Senate OKs SGR patch, delays ICD-10
Despite physician opposition, the Senate on Monday approved a temporary patch to the sustainable growth rate (SGR) payment formula that will prevent deep Medicare payment cuts for another year and also delays the implementation of ICD-10 to October 2015 at the earliest.
The Senate voted, 64-35, to pass the bill just hours before the 24 percent cut in Medicare payments to doctors was set to take effect. The bill now requires President Barack Obama's signature.
The decision came four days after a swift House vote in favor of the Band-Aid approach within a bill that also delays ICD-10 for at least another year and postpones compliance with the controversial two-midnight rule and recovery audits of medically unnecessary claims until March 15.
Although industry experts expected the Senate would likely vote in favor of the latest bill, leading doctor groups told MedPage Today that they were willing to take the deep Medicare cuts under the SGR if it would force Congress to permanently repeal the much-hated payment formula.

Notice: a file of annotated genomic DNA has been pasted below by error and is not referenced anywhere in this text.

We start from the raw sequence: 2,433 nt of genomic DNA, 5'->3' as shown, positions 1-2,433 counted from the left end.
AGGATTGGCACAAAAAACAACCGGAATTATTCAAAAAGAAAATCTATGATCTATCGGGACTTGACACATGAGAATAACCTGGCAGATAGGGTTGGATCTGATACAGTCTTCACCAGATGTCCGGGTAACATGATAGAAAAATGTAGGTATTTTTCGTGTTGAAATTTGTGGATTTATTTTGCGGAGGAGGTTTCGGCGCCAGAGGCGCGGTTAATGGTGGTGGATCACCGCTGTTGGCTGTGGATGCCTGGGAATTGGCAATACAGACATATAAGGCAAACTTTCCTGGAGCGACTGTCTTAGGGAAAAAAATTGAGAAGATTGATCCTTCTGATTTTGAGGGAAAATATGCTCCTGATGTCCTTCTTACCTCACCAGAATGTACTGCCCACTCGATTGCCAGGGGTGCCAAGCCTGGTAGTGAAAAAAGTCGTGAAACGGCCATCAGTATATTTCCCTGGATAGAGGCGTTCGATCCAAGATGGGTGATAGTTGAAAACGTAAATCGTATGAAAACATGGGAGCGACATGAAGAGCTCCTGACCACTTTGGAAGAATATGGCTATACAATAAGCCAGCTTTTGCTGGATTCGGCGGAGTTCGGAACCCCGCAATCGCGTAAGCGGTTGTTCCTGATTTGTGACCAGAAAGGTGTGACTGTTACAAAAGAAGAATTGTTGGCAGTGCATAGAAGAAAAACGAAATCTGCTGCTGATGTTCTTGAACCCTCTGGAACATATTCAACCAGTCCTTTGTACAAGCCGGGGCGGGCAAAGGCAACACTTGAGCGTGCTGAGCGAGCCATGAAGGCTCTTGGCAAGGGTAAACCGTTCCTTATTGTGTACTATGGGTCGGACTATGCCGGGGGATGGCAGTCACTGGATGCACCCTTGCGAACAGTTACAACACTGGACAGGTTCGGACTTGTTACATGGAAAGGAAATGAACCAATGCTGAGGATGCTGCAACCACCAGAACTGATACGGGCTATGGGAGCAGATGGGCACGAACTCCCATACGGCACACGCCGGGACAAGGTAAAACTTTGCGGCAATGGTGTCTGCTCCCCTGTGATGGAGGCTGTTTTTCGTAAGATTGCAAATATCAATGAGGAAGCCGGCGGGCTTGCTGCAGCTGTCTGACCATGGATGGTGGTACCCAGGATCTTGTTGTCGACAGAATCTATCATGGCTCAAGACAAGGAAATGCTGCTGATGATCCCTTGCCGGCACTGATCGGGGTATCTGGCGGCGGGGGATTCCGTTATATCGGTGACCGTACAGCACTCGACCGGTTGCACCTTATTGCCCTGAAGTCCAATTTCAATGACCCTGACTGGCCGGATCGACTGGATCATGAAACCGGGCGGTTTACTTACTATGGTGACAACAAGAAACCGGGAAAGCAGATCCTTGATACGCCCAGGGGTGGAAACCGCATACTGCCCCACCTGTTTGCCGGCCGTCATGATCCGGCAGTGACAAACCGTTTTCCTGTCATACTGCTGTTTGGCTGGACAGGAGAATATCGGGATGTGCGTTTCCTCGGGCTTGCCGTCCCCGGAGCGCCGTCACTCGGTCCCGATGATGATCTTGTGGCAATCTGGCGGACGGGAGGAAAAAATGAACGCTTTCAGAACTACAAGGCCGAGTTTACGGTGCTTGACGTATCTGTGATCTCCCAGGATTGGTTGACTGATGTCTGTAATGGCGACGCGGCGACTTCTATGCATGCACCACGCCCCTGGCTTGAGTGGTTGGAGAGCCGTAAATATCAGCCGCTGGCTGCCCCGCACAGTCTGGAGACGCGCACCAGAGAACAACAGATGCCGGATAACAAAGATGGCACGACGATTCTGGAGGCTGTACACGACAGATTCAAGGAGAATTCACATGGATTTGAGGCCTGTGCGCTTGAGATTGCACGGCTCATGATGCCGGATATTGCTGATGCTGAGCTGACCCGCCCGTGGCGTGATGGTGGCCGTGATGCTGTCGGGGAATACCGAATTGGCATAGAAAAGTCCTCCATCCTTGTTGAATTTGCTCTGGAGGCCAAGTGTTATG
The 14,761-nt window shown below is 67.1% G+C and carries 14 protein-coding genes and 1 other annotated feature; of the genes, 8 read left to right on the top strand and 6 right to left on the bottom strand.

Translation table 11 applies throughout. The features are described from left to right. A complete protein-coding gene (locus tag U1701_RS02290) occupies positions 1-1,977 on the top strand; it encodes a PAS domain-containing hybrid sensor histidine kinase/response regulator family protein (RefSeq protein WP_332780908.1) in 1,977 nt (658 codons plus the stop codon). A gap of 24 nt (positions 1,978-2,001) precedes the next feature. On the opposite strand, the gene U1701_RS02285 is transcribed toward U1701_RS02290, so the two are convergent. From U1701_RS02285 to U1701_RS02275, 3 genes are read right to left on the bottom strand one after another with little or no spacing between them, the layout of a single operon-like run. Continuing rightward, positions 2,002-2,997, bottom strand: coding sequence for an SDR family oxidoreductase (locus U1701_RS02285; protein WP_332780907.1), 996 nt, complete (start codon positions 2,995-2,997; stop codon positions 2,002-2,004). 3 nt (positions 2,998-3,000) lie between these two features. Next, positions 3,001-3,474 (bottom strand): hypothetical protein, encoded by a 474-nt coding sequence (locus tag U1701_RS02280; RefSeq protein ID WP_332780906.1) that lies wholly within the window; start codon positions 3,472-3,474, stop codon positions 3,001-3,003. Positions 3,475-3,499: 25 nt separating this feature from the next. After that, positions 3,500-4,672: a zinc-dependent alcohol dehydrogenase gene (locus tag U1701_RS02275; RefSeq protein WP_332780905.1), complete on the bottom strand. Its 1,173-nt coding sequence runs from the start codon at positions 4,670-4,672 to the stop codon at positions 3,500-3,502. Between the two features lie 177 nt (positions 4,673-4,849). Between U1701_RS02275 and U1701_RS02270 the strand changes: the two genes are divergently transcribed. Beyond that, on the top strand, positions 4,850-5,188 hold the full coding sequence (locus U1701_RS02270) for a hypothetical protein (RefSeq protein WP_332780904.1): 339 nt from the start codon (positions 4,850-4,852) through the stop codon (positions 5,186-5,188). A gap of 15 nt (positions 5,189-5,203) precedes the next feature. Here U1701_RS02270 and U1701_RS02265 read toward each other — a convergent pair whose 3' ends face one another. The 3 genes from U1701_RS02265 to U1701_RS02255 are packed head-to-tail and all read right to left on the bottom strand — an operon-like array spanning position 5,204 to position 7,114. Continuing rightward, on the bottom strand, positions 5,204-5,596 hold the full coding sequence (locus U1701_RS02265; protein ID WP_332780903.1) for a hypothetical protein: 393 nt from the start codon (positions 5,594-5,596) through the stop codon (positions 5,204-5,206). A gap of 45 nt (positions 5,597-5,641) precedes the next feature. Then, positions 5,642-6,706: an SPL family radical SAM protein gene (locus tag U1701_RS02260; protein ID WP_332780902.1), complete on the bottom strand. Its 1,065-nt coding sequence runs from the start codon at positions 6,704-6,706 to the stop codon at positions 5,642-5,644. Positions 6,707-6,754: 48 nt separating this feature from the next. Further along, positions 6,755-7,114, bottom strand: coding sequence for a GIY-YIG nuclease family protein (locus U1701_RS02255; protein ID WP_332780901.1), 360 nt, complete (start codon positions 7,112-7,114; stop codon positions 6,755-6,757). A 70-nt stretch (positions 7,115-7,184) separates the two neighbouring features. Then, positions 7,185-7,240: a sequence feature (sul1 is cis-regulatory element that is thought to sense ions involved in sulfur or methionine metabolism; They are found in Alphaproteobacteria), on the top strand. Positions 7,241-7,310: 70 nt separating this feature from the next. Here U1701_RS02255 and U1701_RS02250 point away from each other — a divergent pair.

Physicians were disappointed by the temporary measure because just last month lawmakers announced they reached agreement on how to permanently repeal the payment formula, which determines how much the government pays physicians who treat Medicare patients. Since its implementation in 1995, Congress has deployed it only once and instead has authorized 16 short-term annual fixes to prevent the payment cuts. But the deal unraveled when lawmakers inserted language tying the bill to a delay in the Affordable Care Act's mandate requiring all individuals to obtain health insurance.
But in a surprise move, Senate Majority Leader Harry Reid (D-Nev.) and House Speaker John Boehner (R-Ohio) worked together last week and released the latest bill that lumped in ICD-10, the two-midnight rule and recovery audits into another temporary fix. Both lawmakers said they hope to reach agreement on how to pay for permanent repeal of the SGR by next year. The Congressional Budget Office estimates it will cost as much as $180 billion to permanently repeal it.
Prior to the Senate vote, Reid referred to the SGR as "defective" and called on Congress to "restore sanity to the Medicare payment system;" However, he said, that given the fact that Democrats and Republicans can't agree on a permanent fix, "I'm pleased with the temporary patch and hope it's the last patch."
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